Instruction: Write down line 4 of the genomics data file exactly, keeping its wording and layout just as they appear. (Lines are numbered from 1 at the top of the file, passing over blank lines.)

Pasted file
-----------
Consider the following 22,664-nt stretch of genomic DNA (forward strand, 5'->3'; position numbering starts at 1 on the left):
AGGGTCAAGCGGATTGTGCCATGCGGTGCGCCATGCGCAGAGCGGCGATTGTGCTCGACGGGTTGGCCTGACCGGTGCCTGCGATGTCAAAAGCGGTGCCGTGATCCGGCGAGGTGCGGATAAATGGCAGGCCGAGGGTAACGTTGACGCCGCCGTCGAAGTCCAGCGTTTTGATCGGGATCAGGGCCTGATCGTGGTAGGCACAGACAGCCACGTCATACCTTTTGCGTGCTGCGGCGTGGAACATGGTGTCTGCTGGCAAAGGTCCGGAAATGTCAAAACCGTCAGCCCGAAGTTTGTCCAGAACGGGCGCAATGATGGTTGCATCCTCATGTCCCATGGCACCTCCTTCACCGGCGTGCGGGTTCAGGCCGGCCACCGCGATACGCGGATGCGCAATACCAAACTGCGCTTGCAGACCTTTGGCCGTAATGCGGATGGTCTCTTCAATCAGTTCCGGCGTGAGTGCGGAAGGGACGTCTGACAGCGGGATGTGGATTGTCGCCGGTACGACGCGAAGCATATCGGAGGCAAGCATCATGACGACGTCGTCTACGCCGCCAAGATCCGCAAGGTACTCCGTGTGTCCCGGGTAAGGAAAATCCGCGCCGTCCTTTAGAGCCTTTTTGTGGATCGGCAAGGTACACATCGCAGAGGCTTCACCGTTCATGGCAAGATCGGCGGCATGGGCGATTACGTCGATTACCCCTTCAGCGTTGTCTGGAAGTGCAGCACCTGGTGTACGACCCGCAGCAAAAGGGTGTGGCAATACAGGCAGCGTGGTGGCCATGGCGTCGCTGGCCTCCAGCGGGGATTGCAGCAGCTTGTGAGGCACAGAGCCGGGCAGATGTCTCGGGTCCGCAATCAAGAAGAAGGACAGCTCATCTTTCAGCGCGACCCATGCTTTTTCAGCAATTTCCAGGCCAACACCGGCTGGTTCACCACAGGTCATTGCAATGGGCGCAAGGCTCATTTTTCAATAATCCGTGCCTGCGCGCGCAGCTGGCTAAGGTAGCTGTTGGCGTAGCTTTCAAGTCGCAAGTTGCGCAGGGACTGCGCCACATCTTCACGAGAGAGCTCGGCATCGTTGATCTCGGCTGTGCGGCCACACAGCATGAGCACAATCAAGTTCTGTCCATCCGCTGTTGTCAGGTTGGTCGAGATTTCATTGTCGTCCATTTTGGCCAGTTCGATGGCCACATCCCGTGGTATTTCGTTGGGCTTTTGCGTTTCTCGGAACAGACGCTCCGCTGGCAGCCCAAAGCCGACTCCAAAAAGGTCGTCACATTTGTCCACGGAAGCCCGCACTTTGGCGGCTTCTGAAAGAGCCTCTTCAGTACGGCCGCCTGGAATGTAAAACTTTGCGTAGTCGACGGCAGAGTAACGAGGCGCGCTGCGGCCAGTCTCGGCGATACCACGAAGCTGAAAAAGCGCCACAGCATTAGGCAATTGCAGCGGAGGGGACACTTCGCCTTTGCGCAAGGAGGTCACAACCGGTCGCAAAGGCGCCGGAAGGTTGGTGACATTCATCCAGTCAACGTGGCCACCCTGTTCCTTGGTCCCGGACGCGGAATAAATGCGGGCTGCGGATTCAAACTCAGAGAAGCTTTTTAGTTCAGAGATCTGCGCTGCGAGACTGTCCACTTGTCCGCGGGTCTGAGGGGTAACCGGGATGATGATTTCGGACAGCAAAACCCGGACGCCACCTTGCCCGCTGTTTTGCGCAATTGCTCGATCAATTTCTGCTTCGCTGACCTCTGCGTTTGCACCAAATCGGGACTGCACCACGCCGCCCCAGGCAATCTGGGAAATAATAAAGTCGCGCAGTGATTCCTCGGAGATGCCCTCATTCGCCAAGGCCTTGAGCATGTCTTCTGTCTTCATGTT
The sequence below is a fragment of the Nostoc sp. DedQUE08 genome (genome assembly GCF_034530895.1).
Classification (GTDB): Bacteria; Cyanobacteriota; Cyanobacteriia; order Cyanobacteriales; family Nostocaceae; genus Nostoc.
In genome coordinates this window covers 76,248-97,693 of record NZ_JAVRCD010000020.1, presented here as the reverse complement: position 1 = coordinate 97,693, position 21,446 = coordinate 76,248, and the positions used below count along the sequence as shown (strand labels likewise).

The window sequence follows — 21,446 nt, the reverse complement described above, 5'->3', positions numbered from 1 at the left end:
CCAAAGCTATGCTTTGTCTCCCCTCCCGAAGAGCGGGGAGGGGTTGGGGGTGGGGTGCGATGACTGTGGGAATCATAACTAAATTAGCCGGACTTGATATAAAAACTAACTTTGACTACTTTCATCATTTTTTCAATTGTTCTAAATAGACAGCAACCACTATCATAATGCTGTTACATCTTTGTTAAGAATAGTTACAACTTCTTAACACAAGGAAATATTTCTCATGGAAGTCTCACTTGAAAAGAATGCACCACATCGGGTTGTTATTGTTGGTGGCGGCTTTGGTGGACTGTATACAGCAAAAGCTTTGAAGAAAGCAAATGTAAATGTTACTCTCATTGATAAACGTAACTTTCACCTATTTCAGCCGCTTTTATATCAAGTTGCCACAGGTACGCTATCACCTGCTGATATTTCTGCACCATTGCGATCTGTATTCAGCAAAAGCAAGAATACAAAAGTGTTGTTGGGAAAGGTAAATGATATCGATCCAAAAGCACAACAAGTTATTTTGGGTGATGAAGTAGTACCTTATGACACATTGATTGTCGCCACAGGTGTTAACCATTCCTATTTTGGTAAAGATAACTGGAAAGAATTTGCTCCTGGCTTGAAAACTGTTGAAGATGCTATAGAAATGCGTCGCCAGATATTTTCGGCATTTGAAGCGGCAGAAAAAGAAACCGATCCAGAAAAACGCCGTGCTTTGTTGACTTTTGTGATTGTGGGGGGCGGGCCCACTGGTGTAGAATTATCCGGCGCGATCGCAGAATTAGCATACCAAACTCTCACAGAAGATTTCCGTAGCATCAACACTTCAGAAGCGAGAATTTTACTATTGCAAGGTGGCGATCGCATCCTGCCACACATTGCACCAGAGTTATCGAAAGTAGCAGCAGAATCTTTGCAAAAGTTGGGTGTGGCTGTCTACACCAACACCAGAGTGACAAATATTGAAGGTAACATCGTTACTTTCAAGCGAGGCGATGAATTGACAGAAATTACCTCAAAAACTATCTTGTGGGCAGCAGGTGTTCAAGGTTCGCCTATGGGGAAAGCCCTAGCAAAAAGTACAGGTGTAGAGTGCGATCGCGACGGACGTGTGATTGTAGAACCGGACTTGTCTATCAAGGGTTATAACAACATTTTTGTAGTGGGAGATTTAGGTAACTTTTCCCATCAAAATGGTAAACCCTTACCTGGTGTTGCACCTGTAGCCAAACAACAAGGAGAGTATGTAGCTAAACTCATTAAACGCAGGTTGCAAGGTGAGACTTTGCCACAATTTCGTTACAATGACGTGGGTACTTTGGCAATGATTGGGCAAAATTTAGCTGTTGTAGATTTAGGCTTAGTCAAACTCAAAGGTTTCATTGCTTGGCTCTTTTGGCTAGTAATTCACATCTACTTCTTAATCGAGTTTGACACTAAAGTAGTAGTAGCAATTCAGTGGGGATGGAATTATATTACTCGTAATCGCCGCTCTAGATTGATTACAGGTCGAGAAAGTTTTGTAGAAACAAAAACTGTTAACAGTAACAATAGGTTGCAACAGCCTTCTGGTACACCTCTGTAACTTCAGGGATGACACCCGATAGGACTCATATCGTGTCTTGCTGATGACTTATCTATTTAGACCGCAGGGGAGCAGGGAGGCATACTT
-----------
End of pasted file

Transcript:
Classification (GTDB): Bacteria; Cyanobacteriota; Cyanobacteriia; order Cyanobacteriales; family Nostocaceae; genus Nostoc.